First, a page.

Top 3 ways to get into local food | Not just for the foodies

Local Food

Food cooperatives are just one way to get local food easily. Image from TinyTall on Flickr.

Local food is one of the latest trends in cuisine, dining out and just eating well. Getting local food, however, can be intimidating if you usually just get food at the super-market. Local food reduces food miles, connects you to the source of what you are eating and, above all, usually tastes amazing. So what sources are there for local food that are as easy as pizza delivery?

1. Check out the farmer’s market

Just about every community across the United States is somewhat close to a farmer’s market. Check local websites, newspapers or radio stations. Early-season farmer’s markets are usually full of plant seedlings, amazing meats and root vegetables. There is also usually bread of some form or fashion — usually hand-baked and incredibly tasty. At a farmer’s market, you can choose exactly what you are going to buy and when, which makes planning your recipes very simple.

2. Look into Community Supported Agriculture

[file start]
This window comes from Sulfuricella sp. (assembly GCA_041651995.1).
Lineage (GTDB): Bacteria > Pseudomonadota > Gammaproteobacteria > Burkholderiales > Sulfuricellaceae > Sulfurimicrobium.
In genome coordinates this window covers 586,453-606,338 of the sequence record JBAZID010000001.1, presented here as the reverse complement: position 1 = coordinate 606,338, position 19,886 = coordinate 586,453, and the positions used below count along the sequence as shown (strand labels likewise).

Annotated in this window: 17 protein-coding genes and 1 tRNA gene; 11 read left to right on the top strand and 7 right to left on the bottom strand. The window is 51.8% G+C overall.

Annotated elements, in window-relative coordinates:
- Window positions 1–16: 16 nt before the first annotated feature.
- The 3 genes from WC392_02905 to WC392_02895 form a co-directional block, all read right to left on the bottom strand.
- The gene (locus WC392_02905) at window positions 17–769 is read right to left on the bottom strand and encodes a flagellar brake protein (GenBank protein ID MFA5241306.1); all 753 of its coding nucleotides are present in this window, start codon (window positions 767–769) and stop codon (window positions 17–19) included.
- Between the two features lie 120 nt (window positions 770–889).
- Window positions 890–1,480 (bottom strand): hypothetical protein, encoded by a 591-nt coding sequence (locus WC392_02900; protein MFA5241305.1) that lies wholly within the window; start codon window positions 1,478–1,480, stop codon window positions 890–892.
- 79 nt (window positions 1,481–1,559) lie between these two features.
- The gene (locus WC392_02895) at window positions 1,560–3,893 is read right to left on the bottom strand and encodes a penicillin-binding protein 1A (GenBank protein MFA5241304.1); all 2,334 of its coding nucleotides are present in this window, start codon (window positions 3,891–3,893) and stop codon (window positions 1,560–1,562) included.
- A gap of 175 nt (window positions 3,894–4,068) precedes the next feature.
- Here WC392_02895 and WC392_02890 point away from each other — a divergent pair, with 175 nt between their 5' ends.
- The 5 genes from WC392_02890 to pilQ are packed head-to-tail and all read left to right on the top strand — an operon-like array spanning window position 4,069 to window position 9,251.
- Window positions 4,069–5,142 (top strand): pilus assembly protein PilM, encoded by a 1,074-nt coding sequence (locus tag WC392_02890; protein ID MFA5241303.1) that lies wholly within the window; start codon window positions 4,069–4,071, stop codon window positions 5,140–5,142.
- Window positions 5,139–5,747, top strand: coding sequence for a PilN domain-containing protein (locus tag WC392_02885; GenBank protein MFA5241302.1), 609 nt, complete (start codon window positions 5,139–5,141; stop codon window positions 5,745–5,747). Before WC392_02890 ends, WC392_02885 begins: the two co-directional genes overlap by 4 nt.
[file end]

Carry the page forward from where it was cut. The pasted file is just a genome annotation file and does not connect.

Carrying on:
If you’re willing to put out a little money up front, a Community Supported Agriculture scheme could be for you. In a CSA service, you pay the farmer or cooperative early in the season, and you receive produce and farm goods throughout the growing season. You don’t usually get much choice about exactly what you are getting, but it is a great way to expand your horizons. Some CSAs will let you include or specifically exclude meats or milk products. If you can’t find a local farm that does CSA, check with a local grocery store.

3. Food cooperatives

If you’re willing to put a bit more work into your local food, then a cooperative could be for you. Food cooperatives, such as Bountiful Baskets pool members’ funds to purchase produce or food. Cooperatives or purchasing groups range from loosely organized groups of friends to sophisticated organizations. Usually, cooperatives are able to use collective purchasing power to get a very good price on the products they buy. This means you’ll get a lot of local food – for less than you’d pay at the grocery store.

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